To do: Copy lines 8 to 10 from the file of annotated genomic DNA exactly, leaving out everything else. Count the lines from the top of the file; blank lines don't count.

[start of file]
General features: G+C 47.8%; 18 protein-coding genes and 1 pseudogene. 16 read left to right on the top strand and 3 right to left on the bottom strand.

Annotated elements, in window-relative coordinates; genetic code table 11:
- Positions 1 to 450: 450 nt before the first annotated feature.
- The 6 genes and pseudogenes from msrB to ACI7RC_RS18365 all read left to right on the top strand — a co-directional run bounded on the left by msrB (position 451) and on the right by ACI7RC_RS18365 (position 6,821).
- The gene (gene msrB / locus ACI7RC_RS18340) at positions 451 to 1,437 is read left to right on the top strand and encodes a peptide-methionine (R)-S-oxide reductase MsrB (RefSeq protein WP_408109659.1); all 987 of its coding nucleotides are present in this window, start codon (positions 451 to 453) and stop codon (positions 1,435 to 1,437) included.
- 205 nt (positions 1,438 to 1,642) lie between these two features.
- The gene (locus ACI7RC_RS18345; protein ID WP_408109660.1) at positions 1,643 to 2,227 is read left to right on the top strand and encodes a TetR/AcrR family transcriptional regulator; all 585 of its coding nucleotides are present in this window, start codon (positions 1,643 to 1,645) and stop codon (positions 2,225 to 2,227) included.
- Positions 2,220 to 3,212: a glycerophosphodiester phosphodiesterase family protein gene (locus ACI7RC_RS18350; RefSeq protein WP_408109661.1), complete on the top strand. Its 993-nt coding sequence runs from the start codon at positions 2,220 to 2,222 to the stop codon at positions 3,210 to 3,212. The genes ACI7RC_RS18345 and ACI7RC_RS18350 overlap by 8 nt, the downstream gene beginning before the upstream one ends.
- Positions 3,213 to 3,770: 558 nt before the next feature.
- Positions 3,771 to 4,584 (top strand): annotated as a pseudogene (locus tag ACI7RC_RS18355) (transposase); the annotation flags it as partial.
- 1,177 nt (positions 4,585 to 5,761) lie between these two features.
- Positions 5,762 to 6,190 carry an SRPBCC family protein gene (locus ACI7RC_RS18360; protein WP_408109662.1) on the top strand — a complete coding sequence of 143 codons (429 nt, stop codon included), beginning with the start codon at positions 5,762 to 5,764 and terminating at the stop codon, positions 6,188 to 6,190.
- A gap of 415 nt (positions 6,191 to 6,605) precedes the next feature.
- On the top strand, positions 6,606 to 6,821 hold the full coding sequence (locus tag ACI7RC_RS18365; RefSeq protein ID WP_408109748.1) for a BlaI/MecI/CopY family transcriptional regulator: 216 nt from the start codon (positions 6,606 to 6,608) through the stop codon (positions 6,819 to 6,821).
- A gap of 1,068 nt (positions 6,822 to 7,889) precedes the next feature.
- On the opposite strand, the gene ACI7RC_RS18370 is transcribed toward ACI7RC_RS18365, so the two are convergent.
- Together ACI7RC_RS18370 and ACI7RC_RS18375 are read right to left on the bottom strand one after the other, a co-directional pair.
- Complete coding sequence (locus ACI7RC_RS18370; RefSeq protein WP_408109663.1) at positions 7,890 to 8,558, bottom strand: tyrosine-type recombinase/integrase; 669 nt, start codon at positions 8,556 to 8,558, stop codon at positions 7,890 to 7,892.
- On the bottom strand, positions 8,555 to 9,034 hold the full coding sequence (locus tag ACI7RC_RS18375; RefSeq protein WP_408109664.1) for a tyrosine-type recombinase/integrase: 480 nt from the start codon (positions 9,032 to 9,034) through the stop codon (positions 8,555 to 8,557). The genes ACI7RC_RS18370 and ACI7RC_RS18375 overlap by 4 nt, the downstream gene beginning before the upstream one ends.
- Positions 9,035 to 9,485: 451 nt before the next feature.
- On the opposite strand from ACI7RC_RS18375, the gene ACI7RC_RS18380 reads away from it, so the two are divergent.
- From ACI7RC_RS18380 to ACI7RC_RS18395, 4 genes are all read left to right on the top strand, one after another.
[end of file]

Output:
- Positions 2,220 to 3,212: a glycerophosphodiester phosphodiesterase family protein gene (locus ACI7RC_RS18350; RefSeq protein WP_408109661.1), complete on the top strand. Its 993-nt coding sequence runs from the start codon at positions 2,220 to 2,222 to the stop codon at positions 3,210 to 3,212. The genes ACI7RC_RS18345 and ACI7RC_RS18350 overlap by 8 nt, the downstream gene beginning before the upstream one ends.
- Positions 3,213 to 3,770: 558 nt before the next feature.
- Positions 3,771 to 4,584 (top strand): annotated as a pseudogene (locus tag ACI7RC_RS18355) (transposase); the annotation flags it as partial.